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Walmart and spinal surgeries

 

Effective January 2019, Walmart requires employees to travel to designated hospitals and health systems for spinal surgery, according to the Wall Street Journal. This mandate was created to slash unnecessary procedures and reduce healthcare spending. They have directed employees to designated hospitals since 2013, when they began covering the cost of travel and treatment for employees who choose to go to a designated hospital for heart, hip, knee replacement and spinal procedures.  Walmart is self-insured and provides health benefits to more than one million people.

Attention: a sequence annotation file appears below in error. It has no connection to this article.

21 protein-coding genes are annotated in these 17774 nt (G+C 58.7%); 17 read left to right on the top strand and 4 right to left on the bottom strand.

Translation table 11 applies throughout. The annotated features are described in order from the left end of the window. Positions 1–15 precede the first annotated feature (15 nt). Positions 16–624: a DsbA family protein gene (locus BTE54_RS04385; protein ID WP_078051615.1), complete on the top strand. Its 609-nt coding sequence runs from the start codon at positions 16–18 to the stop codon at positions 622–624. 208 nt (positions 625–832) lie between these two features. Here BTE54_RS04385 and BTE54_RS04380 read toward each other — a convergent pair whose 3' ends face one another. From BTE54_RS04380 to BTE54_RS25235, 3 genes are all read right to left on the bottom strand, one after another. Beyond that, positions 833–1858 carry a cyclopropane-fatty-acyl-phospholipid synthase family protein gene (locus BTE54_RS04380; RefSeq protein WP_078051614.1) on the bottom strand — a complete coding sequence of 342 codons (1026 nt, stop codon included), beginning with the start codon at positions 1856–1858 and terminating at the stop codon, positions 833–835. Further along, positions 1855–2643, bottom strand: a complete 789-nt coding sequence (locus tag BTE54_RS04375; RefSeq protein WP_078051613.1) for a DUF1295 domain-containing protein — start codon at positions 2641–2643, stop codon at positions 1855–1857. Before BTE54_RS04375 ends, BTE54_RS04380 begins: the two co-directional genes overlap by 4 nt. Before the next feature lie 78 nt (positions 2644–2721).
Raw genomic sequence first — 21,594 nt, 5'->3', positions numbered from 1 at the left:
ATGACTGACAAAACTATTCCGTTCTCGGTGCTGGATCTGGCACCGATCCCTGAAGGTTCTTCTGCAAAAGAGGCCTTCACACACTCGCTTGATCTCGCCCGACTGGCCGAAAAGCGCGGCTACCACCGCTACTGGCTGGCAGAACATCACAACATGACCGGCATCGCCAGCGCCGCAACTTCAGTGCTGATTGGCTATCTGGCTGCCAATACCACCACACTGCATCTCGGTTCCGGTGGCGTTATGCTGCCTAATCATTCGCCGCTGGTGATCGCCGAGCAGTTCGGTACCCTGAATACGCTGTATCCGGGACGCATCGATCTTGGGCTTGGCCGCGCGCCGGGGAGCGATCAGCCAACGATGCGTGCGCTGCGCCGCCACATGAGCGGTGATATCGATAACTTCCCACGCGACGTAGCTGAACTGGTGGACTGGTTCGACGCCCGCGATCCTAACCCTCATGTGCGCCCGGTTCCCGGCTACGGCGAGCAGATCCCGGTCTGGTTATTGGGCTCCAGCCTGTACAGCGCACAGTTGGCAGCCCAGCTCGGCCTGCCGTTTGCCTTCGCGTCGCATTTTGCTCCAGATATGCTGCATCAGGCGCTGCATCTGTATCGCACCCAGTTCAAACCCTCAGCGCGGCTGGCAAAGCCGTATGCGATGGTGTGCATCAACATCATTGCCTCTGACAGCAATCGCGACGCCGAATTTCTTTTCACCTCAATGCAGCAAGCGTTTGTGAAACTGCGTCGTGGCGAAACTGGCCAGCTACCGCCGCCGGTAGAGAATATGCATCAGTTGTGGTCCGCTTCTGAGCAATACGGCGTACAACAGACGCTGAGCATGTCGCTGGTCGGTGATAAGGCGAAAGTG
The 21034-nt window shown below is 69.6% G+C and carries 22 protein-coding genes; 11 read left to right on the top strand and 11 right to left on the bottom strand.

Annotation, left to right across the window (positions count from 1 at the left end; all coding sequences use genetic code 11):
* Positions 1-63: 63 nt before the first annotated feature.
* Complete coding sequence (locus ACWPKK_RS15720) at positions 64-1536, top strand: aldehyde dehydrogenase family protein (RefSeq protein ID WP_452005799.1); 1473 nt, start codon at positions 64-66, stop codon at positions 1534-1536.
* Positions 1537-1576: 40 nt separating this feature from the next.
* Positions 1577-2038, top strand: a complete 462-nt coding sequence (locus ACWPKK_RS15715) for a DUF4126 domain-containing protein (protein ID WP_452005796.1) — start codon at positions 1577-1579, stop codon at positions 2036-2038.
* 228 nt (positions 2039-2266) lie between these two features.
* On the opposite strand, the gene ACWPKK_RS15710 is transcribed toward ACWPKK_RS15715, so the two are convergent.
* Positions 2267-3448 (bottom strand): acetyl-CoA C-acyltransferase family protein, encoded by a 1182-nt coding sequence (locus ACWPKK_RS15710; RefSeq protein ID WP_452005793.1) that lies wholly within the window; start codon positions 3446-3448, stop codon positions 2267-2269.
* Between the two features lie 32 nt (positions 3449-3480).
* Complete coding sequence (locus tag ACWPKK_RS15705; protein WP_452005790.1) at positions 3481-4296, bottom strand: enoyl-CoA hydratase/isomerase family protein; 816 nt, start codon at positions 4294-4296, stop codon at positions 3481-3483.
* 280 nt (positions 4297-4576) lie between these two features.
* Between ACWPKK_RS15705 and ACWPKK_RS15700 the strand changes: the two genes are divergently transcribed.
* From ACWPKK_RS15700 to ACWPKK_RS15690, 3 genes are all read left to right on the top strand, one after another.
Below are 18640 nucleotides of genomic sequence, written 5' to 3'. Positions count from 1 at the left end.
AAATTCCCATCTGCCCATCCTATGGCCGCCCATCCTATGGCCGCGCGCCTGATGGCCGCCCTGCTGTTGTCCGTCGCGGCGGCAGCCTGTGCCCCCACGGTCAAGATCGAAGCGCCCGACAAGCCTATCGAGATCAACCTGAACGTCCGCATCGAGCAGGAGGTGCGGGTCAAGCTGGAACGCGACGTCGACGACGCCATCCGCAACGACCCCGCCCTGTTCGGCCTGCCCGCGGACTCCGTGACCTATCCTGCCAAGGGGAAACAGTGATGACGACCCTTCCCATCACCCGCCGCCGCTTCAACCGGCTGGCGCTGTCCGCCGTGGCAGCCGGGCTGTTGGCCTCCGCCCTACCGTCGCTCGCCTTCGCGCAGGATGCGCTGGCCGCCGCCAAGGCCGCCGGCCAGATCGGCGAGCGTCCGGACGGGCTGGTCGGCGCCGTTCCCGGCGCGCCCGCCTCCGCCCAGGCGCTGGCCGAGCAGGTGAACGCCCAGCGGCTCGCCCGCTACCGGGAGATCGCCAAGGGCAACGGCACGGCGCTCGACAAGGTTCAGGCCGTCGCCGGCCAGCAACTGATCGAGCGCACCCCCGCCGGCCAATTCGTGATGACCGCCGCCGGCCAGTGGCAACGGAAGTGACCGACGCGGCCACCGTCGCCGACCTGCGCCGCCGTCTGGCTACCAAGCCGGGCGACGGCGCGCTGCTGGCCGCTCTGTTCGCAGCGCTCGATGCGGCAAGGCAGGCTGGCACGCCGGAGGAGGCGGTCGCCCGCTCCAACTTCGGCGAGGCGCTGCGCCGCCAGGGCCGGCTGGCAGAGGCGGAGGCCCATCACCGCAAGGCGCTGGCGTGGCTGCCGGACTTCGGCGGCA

Walmart discovered that 50 percent of its employees who volunteered to travel for spine surgery ended up not undergoing the procedure because they were not necessary.  They decided to change their policy when they discovered that half of the employees who traveled for treatment ended up not having surgery and that they didn't actually need the surgery recommended by their local doctors. 

Spine surgeries are among the US's most expensive procedure. At Mayo Clinic a spinal fusion costs $77,500.  With efforts to cut costs for procedures medically unnecessary, Walmart cut the price it would pay for surgeries performed by local physicians in half. 

When employees began traveling for surgery, surgeons told employees about other options, such as physical therapy and injections. 

 

(Evans. Wall Street Journal, 11/14) (Advisory Board, 11/18) (Beckers Hospital Review 11/18)

 

 

 

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